Finale – Spring 2013!
Vault Six was the target, Elzabet Hark had suggested as much, but they had a huge golem and they thought, well, why not. Vault One must have been some kind of Bank Joke, the kind of thing that really gets ‘em goin’ at the annual meeting, because the door opened to reveal a solid wall.
The second vault was not a joke, but seemed to open into a kind of throne room. Everybody in there seemed pretty surprised to see them, so they decided to close the door, and leave it closed, and not to open it. They decided that maybe this was enough weird vaults, and maybe they’d just go to the one they were supposed to open. They didn’t want to get to one that was just a big mouth, inside it only darkness, and it seemed like things were progressing along that continuum.
Vault Six, or more specifically the squat Strenghthium cyclinder that was its door, opened soundlessly on its dutiful hinge. It smelled like a library in there; old paper and metal, leather and wood polish. Gabriel wrinkled his nose. The scent gripped some kind of receptor in The Scholar, seized him in some place before thought. When the moment passed, he took up the slack reins of his mind and drove himself forward.
It wasn’t really for him to say, whatever liberties he’d taken with the Long Project. But he hoped that whoever came next would make books.
The Society of the Hidden’s vault didn’t look especially, well, vault-y. The walls were stone, and not of marble, but stone as in rock. It was as unlike the surrounding bank as could be, like the meat of a walnut that had grown a shell around it.
There is a face in the dark. They can see it, and apparently it can see them. Tycho produces a matryoshka doll, or something like it, twists it two clicks, and then sets it in the air just as you would place something on a shelf. It stays there, floating but not bobbing, in raw space. It sings, a high sweet note rich with vibrato, and then glows.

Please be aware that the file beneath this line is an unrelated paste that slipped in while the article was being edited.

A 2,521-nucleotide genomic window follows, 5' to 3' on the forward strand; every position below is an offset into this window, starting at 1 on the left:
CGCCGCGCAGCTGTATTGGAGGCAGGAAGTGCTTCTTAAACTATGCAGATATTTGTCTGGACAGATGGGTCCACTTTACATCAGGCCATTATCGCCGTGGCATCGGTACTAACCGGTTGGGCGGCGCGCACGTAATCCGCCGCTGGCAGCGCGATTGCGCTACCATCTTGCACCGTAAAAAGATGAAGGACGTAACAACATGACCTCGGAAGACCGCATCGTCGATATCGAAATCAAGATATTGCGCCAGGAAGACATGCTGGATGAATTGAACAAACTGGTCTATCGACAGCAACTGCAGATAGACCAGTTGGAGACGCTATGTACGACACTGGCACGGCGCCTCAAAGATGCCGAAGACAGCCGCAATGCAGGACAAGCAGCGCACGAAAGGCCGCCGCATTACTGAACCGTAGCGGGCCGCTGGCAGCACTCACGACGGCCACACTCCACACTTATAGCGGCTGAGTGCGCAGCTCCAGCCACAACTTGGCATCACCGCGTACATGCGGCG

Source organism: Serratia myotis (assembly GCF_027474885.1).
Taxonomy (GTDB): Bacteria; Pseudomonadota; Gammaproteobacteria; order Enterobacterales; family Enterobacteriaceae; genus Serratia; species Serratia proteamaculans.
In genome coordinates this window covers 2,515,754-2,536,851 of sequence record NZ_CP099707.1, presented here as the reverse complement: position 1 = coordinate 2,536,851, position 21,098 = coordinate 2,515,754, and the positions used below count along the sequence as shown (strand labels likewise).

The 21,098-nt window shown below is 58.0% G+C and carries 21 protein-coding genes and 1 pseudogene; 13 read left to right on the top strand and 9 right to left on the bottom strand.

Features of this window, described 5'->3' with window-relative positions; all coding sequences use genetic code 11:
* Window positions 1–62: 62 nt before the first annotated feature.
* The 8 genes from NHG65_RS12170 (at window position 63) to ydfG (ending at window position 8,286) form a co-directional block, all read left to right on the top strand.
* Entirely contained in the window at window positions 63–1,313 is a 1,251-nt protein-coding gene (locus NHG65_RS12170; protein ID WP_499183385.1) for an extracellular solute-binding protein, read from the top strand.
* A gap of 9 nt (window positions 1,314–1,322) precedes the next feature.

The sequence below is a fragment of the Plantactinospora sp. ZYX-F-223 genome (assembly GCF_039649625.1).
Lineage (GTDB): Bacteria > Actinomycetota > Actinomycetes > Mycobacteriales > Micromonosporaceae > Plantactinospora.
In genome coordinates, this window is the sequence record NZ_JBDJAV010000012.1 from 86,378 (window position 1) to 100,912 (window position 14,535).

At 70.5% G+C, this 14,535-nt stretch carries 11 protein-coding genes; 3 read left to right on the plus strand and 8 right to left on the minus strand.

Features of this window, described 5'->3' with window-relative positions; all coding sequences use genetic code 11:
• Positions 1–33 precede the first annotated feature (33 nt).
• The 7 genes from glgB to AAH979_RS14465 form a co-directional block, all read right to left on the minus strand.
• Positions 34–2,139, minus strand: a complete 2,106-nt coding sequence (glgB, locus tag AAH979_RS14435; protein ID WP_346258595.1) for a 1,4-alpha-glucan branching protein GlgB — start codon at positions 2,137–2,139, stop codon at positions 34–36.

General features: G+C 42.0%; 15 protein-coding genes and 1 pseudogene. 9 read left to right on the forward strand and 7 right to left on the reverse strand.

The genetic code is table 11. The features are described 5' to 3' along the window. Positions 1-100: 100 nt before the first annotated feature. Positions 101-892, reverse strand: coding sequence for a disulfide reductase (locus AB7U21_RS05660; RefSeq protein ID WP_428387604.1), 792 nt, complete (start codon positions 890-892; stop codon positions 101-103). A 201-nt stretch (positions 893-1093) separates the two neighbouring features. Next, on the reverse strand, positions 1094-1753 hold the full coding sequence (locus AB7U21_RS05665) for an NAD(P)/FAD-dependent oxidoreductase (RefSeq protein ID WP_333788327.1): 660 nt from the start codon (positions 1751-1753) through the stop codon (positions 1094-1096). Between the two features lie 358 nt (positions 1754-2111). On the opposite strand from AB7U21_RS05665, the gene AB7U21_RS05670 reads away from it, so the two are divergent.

This light reveals the amassed treasure of a prolifically creative species, if you’re into that kind of thing. It also reveals that the face they saw is mounted inside a frame, presumably because it is the ensnared visage of Yog Modaigh, who is God of Doors. Beautiful, even in his disembodied terror, it bears no idiot trace of mute, slack humanity. Indeed, the two are so disparate that it is hard to tell how you would get from one to the other. It was not a difference in degree. There was some terrible fact hinted at by the ratios, something missing in his own face. Tycho reaches up to touch his cheek, lets his hand drop. He doesn’t have time to think about this right now.
A chain of explosions race out from a single point above the portrait, describing in a wholly new medium the image of a human skull.
“Oh, for fuck’s sake,” growls Tycho, now on the ground, because of explosions. “Doctor Blood! Hey, it’s Doctor Blood!” shouts Gabriel into the growing cloud of granulated rock. “Look! Look at my cape,” says he, holding up his cape.
The skull shape shivers in place, and the painting with it, until the entire affair is drawn out and up, up into the air, by something a young Da Vinci might have drawn on his peechee in junior high. A black airscrew with a roar like a beating heart bored through an obelisk of dark glass, beneath which another strange fold of fabric whirled. Wound in close beneath it, the way an eagle might haul a writhing salmon, is their lost prize.
“Come back,” says Gabriel, looking on, unconsciously kneading his cape at the fraying tip. “Come back.”